Coronavirus and economic crisis hit Amed

Coronavirus and economic crisis hit Amed


Amed (Diyarbakır) is one of the most important cities in the Middle East, Turkey and Kurdistan.
It is the heart, breath and beauty of the region … Amed, known for its historical mosaic of peoples and story of resistance. It is known for its narrow streets, intertwined texture, the warmth of its people, the thousands-year old walls, Hevsel Gardens, Kırklar Mountain where lovers meet, Ulu Mosque, the Four-Legged Minaret. It is hidden in the heart of Mesopotamia, in the silence of the Tigris River, in the glory of its walls, in the presence of the Hevsel Gardens. You touch it, you love it, you fall in love with it, you enter its secrets.
A special kind of love
You cannot explain Amed with plain sentences. It moves even the most insensible of men. It brings emotion to people. Amed is another city with its love, history, splendour and beauty.
Wrapped in Pain
This city so warm, so full of love nowadays has turned into a city of some sadness, pain and silence. Even if it has not disappeared, pain and sorrow are felt. During the “Self-Government” process in the region in 2015, many cities, especially Sur, were demolished, historical textures were destroyed, people were displaced. Turkey in 2016 witnessed a so-called “coup attempt” and covered by that a heavy repression was carried out. Human rights, democracy and freedoms have been hit hard. People were taken into custody, arrested, from their jobs and houses. The co-mayors of many municipalities, HDP deputies, lawyers, journalists, writers, business people, women, those who wanted peace and demand freedom were imprisoned one by one. The government put pressure on every segment of society, they wanted to silence and isolate them.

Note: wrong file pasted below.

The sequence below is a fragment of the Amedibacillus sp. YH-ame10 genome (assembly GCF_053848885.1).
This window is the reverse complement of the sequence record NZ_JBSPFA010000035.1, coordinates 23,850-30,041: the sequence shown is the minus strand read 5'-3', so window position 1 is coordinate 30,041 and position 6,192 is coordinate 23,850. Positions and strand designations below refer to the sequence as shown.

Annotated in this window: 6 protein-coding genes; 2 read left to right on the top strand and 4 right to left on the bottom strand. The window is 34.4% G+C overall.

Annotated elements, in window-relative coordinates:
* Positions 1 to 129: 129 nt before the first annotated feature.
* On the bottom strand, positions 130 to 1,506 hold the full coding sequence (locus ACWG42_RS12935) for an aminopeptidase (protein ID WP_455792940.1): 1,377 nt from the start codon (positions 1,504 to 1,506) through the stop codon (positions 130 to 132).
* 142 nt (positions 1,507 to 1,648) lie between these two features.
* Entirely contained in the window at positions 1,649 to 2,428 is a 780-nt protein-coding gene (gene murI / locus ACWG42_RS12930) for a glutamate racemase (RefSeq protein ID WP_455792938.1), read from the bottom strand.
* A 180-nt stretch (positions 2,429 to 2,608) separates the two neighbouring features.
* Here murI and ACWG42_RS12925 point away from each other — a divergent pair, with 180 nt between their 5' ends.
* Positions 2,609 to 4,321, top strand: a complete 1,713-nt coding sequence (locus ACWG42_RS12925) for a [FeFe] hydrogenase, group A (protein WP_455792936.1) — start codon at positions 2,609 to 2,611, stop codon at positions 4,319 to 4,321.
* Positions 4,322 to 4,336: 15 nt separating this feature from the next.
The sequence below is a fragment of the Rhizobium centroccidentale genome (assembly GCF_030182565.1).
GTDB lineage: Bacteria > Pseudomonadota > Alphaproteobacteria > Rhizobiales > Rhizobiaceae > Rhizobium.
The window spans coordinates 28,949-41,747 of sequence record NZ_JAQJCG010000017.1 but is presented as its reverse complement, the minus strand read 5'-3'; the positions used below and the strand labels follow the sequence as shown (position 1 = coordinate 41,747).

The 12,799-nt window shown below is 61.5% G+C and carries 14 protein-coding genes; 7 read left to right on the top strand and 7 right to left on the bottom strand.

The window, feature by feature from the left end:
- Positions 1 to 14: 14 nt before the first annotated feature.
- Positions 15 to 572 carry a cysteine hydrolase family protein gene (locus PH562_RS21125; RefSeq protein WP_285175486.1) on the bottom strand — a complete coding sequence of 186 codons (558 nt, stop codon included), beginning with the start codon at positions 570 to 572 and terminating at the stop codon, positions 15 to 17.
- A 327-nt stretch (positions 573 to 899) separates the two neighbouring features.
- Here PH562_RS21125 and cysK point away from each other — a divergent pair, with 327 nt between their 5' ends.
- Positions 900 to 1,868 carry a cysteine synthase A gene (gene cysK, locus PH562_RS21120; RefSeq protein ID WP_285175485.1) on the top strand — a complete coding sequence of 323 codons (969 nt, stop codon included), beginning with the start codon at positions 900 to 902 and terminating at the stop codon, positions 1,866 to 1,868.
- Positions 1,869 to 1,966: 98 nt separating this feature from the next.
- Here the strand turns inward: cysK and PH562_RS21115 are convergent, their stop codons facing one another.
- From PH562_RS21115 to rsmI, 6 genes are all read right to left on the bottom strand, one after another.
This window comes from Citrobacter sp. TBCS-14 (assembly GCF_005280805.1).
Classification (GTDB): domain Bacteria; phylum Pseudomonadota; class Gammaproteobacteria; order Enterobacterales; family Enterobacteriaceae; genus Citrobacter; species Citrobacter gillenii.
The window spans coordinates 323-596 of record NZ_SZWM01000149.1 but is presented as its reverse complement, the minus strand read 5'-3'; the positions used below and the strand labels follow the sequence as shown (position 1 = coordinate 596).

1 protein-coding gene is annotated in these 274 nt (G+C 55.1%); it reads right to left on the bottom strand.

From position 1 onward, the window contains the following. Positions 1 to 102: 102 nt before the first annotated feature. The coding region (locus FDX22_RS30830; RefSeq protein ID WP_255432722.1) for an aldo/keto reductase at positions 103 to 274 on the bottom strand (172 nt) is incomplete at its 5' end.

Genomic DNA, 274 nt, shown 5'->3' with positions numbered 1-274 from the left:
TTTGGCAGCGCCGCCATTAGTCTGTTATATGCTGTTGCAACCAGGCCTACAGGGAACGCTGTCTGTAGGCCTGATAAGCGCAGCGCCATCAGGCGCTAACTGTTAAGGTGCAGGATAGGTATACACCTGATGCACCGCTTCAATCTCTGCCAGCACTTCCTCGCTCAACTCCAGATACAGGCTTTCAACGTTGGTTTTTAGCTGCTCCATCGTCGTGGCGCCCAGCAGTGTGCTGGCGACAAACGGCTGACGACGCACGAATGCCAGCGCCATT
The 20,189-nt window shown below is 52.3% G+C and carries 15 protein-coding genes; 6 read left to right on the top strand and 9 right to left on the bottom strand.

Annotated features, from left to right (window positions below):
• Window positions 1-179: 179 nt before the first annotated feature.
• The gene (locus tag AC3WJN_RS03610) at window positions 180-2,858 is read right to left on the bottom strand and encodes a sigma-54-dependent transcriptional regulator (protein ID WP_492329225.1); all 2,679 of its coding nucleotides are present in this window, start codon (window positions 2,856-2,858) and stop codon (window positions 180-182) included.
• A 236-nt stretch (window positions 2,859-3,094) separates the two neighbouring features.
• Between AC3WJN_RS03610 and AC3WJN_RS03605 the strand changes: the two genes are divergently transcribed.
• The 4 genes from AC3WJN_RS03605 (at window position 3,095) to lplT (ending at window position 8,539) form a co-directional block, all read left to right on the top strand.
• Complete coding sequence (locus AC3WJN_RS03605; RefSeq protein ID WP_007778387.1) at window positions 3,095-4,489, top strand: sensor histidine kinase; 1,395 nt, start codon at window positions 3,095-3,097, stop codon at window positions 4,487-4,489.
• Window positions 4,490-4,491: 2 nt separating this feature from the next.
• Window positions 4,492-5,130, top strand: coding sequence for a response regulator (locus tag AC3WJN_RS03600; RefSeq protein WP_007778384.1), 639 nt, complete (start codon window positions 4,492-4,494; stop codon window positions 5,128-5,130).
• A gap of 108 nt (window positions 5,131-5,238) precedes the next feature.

To make matters worse and add to repression and undemocratic practices in Turkey came a major economic crisis and the latest Covid-19 (coronavirus) pandemic. Amed is living serious problems, as is Turkey and the whole.
The people of Amed, tradesmen, workers, labourers were left alone to deal both with the Coronavirus and the economic crisis. Like the people of the city, the historical walls and the Tigris River are also looking sad. While people mourn what they lost in the crisis and because of the virus, Amed is mourning those who no longer come to visit, the people who are no longer walking its streets, that now remained empty.
Workplaces Closed
If we take a look at what the economic crisis and the coronavirus pandemic meant for Amed, we see that because of the crisis, 90 percent of the tradesmen’s workplaces are closed. As if the crisis was not enough, the economy came to a halt with the closure of cafes, restaurants and workplaces, and hundreds of thousands of people in the city were left unemployed. The most crowded streets of Amed became silent with the coronavirus, the workplaces that did the most work in the historical Sur district closed down, people found themselves in a great depression while talking about the economic crisis and the cost of living. Tens of thousands lost their jobs, hundreds of thousands of people were left unemployed.
35,000 People Unemployed
While 850 tradesmen registered with the Diyarbakır Union of Chambers of Tradesmen and Craftsmen (DESOB), which has 60,000 members, were forced to close their workplaces, 35,000 people ended up unemployed due to the implementation of the pandemic measures. Again, many important hotels in the city were forced to close. There is a big political repression in Turkey, isolation, anti-democratic practices. While people cannot even enjoy their most basic rights, they are experiencing a great depression due to the economic crisis and the coronavirus pandemic. The reflection of the economic crisis on society is something that will have enormous and severe consequences.